Tragic Cutbacks at Hidden Villa
Original post made by Shana Barchas on Jun 8, 2006
I spent nine summers at Hidden Villa (as a camper and as a counselor), and I can say without hesitation that while five-day sessions are fun and educational, 12-day sessions change lives. Without these intense camp experiences, I would not be who I am today a youth advocate at Glide Church in San Francisco's tenderloin district with an unwavering commitment to social justice and non-violent conflict resolution.
I am sending five young people to Hidden Villa this summer with the recognition that these 12 days may just save their lives. Does this sound like an exaggeration? It's not.
In 12 days, a group of campers and counselors can create their own world a world where differences are explored and celebrated, where animals and trees are sacred, and where there are reasons to be alive and strive to do good. Children change. They take their new secret knowledge back to neighborhoods which challenge their worth and they draw on these magical memories for the strength to make good decisions.
With all programming except day camp and junior resident camp cancelled, Hidden Villa camps will not be serving anyone over 10. Who will grow up to be counselors and carry on the legacy? Additionally, day camp serves a much lower percentage of disadvantaged children than any of the overnight camps.
Please, if you have money and Hidden Villa has affected you or someone you care about, make a donation earmarked for camp. Don't let a generation miss out. Don't let the legacy grind to a halt.
on Jun 8, 2006 at 11:32 am
We are outraged by the recent news that Hidden Villa plans to cut out its two-week summer camps at the end of this summer.
How could it have a huge, well-publicized celebration of its 60 years as a camp and not mention to the hundreds of attendees that the whole thing except for the "10 and under group" was going to be killed off? These were the folks who would have responded with horror and organized on the spot to secure financial support to continue the Duveneck dream and commitment.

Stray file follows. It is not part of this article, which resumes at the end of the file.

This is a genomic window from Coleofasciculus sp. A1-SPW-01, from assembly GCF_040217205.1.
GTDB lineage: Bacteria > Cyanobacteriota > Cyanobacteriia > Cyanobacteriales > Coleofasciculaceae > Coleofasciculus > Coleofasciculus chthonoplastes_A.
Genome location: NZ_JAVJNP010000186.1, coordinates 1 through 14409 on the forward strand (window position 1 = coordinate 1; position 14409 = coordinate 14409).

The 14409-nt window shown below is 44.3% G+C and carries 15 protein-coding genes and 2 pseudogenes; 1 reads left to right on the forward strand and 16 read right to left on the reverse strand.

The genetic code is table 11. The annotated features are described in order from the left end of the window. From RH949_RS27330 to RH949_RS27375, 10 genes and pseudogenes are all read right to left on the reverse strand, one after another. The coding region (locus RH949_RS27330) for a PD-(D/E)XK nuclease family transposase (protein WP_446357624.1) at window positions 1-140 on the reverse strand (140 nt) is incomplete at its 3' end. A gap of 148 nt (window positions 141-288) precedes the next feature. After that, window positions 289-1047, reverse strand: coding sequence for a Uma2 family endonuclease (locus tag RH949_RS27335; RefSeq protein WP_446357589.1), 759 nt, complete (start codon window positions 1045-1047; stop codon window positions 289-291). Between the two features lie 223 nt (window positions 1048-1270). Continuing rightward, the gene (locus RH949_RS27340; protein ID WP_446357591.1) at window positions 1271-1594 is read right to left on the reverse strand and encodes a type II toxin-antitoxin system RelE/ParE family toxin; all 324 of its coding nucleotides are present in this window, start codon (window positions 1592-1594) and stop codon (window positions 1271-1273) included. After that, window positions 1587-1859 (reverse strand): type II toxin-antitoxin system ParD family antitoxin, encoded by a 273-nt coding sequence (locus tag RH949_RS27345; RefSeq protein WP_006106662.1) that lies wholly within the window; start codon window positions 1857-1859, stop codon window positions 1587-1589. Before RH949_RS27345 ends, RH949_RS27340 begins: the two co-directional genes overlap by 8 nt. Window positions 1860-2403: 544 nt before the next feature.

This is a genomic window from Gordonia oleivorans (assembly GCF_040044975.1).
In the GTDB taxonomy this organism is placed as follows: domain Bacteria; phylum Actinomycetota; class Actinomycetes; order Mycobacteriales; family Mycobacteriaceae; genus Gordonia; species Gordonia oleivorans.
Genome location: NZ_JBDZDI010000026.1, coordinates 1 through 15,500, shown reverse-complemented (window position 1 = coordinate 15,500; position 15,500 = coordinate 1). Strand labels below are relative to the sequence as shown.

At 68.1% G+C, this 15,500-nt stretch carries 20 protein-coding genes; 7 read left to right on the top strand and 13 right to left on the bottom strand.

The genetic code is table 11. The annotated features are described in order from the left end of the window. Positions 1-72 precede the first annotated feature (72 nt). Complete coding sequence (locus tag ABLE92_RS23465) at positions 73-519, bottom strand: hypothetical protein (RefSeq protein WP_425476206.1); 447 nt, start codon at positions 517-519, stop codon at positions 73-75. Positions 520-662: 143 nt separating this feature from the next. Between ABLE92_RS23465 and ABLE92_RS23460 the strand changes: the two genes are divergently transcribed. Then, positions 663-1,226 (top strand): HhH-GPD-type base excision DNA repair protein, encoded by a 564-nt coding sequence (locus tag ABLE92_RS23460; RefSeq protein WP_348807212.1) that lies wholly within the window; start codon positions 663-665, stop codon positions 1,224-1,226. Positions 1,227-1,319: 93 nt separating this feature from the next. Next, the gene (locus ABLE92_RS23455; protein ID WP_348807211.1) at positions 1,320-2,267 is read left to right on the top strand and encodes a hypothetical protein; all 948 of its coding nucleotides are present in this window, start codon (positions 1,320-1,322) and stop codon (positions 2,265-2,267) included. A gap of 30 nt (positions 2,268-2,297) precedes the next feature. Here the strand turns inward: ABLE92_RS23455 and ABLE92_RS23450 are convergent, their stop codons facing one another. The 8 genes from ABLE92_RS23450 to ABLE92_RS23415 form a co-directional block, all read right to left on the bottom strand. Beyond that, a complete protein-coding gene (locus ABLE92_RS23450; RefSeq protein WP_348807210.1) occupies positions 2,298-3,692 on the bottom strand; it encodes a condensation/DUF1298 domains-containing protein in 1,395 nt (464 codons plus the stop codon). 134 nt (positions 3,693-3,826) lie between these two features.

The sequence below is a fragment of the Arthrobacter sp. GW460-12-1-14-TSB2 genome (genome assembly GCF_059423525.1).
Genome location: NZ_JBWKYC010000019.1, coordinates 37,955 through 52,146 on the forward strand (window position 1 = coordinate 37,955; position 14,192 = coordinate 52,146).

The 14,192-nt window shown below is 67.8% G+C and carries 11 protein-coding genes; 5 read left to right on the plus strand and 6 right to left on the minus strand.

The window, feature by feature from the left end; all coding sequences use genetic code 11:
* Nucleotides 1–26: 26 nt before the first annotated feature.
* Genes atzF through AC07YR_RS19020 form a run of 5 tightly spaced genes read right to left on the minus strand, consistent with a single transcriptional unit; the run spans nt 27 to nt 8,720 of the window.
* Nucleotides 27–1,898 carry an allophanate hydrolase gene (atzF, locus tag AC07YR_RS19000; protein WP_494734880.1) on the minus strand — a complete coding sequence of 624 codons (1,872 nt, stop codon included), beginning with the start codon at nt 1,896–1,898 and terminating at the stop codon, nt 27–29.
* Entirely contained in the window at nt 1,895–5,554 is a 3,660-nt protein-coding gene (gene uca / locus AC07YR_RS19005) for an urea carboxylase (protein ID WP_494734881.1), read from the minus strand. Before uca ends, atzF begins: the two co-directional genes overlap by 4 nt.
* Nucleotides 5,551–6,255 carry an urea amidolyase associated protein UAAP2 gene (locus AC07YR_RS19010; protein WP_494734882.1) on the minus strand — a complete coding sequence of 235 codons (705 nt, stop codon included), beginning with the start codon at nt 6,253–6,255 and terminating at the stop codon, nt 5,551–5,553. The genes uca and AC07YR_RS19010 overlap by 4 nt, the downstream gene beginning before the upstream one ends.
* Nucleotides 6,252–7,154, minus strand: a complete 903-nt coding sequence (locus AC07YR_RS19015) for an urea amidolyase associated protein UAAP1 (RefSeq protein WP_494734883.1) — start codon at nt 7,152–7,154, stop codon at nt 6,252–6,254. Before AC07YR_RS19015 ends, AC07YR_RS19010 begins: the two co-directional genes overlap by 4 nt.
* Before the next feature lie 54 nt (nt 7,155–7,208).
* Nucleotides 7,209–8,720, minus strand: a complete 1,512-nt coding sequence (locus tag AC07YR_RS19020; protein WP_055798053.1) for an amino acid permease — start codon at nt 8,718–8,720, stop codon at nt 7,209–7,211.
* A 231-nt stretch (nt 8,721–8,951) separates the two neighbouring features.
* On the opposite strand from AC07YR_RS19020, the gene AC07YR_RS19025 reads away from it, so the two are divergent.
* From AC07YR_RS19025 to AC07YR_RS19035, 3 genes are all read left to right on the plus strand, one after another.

Hidden Villa has not just been an organic farm promoting conservation values. It was the first multicultural camp in the United States. You can't work toward the dream of transcending class, race and ethnic differences simply with school programs. This dream requires children meeting a diversity of other children on site, working and playing together over an extended period of time such as the two-week camps provided to create community, mutual respect and caring.
We cannot believe that there is not enough money to keep the camp going, since little public effort has been made to secure it. Hidden Villa will not accept weddings, even in April when there is no camp. A summer concert series is free, while the mostly affluent local people who attend could easily afford to pay. They should try a variety of fundraising efforts, including an annual auction, as do other nonprofits.
What's the agenda? Who is forcing this change in direction? It's nice to give organic food to families, but that will not change the lives of their children as camp can.
Hidden Villa's camps are a local treasure with a loyal, loving and activist following that must rally to prevent this dreadful decision from being implemented.
(Published in the Palo Alto Weekly on 6/7/06)
on Jun 8, 2006 at 12:02 pm
Bill D'Agostino is a registered user.
Here's the story:
Layoffs at Hidden Villa, programs in flux
Executive director cites fundraising woes
by Bill D'Agostino
Hidden Villa, a bucolic 1,600-acre farm and wilderness preserve in Los Altos Hills, will temporarily cancel its popular 12-day summer camps in 2007 and is eliminating eight related positions.
The nonprofit's leaders say the changes will help it regain its financial footing and focus on new programs. With the camps suspended, the farm will be able to reopen to the public next summer, after more than a decade of being closed during the warmer months due to safety concerns stemming from the 12-day camps.